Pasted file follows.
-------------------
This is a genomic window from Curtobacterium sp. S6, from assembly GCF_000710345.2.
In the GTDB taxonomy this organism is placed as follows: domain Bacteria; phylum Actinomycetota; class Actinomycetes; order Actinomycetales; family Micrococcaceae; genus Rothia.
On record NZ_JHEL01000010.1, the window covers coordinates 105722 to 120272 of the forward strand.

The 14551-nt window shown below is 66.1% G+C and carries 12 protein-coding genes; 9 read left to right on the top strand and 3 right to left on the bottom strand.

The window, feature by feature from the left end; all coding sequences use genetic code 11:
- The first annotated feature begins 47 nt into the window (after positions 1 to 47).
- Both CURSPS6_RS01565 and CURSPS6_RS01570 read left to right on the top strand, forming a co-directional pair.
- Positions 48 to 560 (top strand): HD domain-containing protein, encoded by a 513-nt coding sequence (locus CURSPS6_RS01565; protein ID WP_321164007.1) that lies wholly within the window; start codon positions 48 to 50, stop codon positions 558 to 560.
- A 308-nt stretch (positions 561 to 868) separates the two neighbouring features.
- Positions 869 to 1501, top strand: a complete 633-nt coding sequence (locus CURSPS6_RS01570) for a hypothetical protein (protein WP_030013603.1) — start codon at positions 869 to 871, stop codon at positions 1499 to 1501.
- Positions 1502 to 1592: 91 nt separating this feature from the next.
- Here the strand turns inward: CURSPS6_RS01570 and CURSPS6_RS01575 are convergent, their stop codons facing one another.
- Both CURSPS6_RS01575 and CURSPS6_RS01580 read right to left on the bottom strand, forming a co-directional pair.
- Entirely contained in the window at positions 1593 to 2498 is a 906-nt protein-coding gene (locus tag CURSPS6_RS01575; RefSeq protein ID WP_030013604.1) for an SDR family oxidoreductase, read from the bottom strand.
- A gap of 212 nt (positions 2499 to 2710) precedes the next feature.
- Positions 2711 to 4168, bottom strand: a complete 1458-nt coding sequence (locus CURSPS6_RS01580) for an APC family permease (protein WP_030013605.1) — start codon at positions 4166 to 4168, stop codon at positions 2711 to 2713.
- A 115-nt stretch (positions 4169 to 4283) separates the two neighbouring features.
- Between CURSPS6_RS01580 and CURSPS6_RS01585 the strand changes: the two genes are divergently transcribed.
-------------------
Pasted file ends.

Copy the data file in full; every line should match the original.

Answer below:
This is a genomic window from Curtobacterium sp. S6, from assembly GCF_000710345.2.
In the GTDB taxonomy this organism is placed as follows: domain Bacteria; phylum Actinomycetota; class Actinomycetes; order Actinomycetales; family Micrococcaceae; genus Rothia.
On record NZ_JHEL01000010.1, the window covers coordinates 105722 to 120272 of the forward strand.

The 14551-nt window shown below is 66.1% G+C and carries 12 protein-coding genes; 9 read left to right on the top strand and 3 right to left on the bottom strand.

The window, feature by feature from the left end; all coding sequences use genetic code 11:
- The first annotated feature begins 47 nt into the window (after positions 1 to 47).
- Both CURSPS6_RS01565 and CURSPS6_RS01570 read left to right on the top strand, forming a co-directional pair.
- Positions 48 to 560 (top strand): HD domain-containing protein, encoded by a 513-nt coding sequence (locus CURSPS6_RS01565; protein ID WP_321164007.1) that lies wholly within the window; start codon positions 48 to 50, stop codon positions 558 to 560.
- A 308-nt stretch (positions 561 to 868) separates the two neighbouring features.
- Positions 869 to 1501, top strand: a complete 633-nt coding sequence (locus CURSPS6_RS01570) for a hypothetical protein (protein WP_030013603.1) — start codon at positions 869 to 871, stop codon at positions 1499 to 1501.
- Positions 1502 to 1592: 91 nt separating this feature from the next.
- Here the strand turns inward: CURSPS6_RS01570 and CURSPS6_RS01575 are convergent, their stop codons facing one another.
- Both CURSPS6_RS01575 and CURSPS6_RS01580 read right to left on the bottom strand, forming a co-directional pair.
- Entirely contained in the window at positions 1593 to 2498 is a 906-nt protein-coding gene (locus tag CURSPS6_RS01575; RefSeq protein ID WP_030013604.1) for an SDR family oxidoreductase, read from the bottom strand.
- A gap of 212 nt (positions 2499 to 2710) precedes the next feature.
- Positions 2711 to 4168, bottom strand: a complete 1458-nt coding sequence (locus CURSPS6_RS01580) for an APC family permease (protein WP_030013605.1) — start codon at positions 4166 to 4168, stop codon at positions 2711 to 2713.
- A 115-nt stretch (positions 4169 to 4283) separates the two neighbouring features.
- Between CURSPS6_RS01580 and CURSPS6_RS01585 the strand changes: the two genes are divergently transcribed.